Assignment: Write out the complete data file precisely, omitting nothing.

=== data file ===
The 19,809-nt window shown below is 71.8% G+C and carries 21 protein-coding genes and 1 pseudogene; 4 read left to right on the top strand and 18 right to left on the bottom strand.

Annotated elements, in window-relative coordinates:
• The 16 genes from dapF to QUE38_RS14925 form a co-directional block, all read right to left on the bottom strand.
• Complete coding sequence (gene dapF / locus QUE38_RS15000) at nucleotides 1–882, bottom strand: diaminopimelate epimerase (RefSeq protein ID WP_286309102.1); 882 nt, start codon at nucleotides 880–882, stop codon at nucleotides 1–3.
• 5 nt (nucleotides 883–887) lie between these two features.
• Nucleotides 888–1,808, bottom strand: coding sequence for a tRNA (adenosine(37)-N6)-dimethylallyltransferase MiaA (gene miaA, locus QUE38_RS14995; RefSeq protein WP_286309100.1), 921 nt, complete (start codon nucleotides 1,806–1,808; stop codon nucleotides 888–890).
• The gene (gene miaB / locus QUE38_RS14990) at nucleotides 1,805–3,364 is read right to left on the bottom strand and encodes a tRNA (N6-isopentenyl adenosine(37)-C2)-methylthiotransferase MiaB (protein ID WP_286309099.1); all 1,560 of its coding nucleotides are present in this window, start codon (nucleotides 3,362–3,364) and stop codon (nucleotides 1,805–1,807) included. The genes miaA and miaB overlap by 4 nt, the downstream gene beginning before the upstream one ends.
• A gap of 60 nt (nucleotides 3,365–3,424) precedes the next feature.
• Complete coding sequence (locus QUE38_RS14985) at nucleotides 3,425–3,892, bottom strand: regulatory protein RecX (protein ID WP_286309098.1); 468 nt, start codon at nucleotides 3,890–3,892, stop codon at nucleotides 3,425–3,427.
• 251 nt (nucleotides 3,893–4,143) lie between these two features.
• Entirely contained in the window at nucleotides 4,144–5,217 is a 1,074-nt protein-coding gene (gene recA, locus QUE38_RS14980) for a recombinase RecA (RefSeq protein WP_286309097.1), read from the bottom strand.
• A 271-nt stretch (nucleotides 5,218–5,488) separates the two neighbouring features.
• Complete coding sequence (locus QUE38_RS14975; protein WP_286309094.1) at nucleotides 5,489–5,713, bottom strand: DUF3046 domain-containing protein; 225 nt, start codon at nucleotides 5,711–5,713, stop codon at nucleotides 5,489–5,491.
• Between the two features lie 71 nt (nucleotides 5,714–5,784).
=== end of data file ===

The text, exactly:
The 19,809-nt window shown below is 71.8% G+C and carries 21 protein-coding genes and 1 pseudogene; 4 read left to right on the top strand and 18 right to left on the bottom strand.

Annotated elements, in window-relative coordinates:
• The 16 genes from dapF to QUE38_RS14925 form a co-directional block, all read right to left on the bottom strand.
• Complete coding sequence (gene dapF / locus QUE38_RS15000) at nucleotides 1–882, bottom strand: diaminopimelate epimerase (RefSeq protein ID WP_286309102.1); 882 nt, start codon at nucleotides 880–882, stop codon at nucleotides 1–3.
• 5 nt (nucleotides 883–887) lie between these two features.
• Nucleotides 888–1,808, bottom strand: coding sequence for a tRNA (adenosine(37)-N6)-dimethylallyltransferase MiaA (gene miaA, locus QUE38_RS14995; RefSeq protein WP_286309100.1), 921 nt, complete (start codon nucleotides 1,806–1,808; stop codon nucleotides 888–890).
• The gene (gene miaB / locus QUE38_RS14990) at nucleotides 1,805–3,364 is read right to left on the bottom strand and encodes a tRNA (N6-isopentenyl adenosine(37)-C2)-methylthiotransferase MiaB (protein ID WP_286309099.1); all 1,560 of its coding nucleotides are present in this window, start codon (nucleotides 3,362–3,364) and stop codon (nucleotides 1,805–1,807) included. The genes miaA and miaB overlap by 4 nt, the downstream gene beginning before the upstream one ends.
• A gap of 60 nt (nucleotides 3,365–3,424) precedes the next feature.
• Complete coding sequence (locus QUE38_RS14985) at nucleotides 3,425–3,892, bottom strand: regulatory protein RecX (protein ID WP_286309098.1); 468 nt, start codon at nucleotides 3,890–3,892, stop codon at nucleotides 3,425–3,427.
• 251 nt (nucleotides 3,893–4,143) lie between these two features.
• Entirely contained in the window at nucleotides 4,144–5,217 is a 1,074-nt protein-coding gene (gene recA, locus QUE38_RS14980) for a recombinase RecA (RefSeq protein WP_286309097.1), read from the bottom strand.
• A 271-nt stretch (nucleotides 5,218–5,488) separates the two neighbouring features.
• Complete coding sequence (locus QUE38_RS14975; protein WP_286309094.1) at nucleotides 5,489–5,713, bottom strand: DUF3046 domain-containing protein; 225 nt, start codon at nucleotides 5,711–5,713, stop codon at nucleotides 5,489–5,491.
• Between the two features lie 71 nt (nucleotides 5,714–5,784).